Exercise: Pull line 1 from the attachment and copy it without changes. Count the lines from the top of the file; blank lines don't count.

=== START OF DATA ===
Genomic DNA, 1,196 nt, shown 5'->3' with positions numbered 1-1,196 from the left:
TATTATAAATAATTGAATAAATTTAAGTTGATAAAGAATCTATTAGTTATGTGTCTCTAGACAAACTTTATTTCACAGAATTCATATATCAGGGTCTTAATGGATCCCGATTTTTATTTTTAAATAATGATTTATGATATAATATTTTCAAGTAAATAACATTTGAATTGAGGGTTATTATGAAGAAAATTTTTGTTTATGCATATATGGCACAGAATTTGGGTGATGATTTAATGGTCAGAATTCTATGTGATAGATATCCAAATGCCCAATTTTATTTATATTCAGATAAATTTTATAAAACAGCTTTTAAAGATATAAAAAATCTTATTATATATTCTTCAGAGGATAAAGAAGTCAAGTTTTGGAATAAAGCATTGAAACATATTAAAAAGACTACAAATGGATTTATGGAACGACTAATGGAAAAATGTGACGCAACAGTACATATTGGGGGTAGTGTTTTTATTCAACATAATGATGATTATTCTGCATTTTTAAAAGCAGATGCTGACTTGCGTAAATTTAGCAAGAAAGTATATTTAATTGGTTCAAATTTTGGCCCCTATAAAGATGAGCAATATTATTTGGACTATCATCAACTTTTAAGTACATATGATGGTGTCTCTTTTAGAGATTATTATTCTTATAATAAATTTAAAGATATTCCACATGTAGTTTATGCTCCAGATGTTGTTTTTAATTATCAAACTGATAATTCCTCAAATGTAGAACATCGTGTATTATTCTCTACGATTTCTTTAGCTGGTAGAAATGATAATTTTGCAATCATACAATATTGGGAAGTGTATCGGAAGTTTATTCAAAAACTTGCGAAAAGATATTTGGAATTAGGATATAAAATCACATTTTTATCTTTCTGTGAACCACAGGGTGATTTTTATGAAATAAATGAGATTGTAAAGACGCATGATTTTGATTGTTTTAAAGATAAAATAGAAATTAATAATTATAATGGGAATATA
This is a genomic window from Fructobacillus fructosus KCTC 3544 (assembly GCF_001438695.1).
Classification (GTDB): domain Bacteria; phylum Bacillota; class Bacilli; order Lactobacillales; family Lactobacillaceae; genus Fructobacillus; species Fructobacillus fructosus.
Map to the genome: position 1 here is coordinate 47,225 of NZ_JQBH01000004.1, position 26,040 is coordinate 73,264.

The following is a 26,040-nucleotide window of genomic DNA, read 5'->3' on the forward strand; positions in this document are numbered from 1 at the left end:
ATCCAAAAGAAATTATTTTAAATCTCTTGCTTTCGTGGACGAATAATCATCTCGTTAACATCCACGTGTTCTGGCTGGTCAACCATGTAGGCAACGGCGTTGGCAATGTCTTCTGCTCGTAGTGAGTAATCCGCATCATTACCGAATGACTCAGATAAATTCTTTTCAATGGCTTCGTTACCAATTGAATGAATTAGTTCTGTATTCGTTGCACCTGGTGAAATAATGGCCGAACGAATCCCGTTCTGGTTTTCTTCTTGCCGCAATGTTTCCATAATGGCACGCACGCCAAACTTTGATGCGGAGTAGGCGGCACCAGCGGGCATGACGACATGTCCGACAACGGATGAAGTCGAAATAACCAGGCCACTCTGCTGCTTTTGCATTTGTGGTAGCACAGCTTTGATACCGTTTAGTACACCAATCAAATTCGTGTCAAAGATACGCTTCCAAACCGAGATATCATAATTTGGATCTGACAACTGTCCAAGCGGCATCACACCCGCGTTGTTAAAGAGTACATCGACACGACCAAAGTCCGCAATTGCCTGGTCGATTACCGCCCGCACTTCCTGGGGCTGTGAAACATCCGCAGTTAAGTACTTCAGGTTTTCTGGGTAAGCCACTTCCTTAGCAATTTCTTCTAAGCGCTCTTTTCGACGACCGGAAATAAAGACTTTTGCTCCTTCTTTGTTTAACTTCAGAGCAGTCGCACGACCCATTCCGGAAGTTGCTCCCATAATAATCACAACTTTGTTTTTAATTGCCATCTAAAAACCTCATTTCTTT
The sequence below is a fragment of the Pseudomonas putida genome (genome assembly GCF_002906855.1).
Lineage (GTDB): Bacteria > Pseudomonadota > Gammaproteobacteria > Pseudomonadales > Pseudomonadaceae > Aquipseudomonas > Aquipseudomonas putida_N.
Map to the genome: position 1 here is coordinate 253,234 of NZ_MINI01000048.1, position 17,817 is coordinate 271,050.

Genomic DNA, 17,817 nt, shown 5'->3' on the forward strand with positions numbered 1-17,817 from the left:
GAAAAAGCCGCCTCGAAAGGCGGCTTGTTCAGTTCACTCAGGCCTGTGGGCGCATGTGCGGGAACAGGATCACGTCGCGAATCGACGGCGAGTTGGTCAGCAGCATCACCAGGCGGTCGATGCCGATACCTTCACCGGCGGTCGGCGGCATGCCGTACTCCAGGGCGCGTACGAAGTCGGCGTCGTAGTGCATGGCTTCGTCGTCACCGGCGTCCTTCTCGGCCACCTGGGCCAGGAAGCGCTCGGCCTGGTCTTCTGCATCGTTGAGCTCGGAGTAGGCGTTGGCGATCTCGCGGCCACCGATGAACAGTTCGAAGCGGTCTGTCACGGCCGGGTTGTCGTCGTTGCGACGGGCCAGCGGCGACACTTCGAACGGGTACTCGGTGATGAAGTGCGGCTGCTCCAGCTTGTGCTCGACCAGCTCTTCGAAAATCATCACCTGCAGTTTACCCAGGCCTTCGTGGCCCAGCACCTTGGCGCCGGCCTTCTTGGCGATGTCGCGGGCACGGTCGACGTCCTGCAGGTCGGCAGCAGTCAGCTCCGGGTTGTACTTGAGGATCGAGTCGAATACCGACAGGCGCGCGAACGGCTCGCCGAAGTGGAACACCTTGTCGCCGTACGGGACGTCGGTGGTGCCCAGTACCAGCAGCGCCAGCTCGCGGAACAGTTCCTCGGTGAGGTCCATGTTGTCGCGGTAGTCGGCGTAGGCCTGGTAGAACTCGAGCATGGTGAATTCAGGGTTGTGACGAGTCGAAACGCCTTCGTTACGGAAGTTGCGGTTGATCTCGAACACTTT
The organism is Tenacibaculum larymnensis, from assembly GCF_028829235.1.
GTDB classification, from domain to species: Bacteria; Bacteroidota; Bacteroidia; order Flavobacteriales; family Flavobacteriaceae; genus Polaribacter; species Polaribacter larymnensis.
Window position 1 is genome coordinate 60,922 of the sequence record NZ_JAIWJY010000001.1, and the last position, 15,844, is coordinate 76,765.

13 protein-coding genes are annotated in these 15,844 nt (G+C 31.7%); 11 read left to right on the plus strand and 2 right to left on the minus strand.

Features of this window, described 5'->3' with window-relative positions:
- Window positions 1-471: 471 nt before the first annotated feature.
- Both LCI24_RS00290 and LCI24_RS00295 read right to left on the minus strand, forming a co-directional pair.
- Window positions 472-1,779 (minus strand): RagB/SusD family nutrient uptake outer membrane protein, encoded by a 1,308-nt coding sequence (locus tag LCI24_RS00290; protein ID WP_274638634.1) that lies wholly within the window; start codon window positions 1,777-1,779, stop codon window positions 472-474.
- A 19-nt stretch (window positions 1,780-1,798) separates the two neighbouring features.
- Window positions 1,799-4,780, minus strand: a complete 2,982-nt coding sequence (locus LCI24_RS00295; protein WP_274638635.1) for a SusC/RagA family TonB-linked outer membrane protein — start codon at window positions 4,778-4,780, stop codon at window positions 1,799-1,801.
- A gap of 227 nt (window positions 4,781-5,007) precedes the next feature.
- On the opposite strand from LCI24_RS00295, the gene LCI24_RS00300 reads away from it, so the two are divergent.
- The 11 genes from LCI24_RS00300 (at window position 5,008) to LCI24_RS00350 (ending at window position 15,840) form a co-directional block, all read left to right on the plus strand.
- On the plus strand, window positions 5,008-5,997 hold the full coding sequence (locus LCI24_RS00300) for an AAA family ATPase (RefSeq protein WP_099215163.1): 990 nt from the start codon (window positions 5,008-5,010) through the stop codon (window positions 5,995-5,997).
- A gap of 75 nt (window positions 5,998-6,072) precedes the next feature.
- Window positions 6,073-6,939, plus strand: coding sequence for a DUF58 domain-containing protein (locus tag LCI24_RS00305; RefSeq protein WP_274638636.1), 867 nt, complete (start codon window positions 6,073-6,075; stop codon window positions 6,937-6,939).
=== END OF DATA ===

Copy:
Genomic DNA, 1,196 nt, shown 5'->3' with positions numbered 1-1,196 from the left: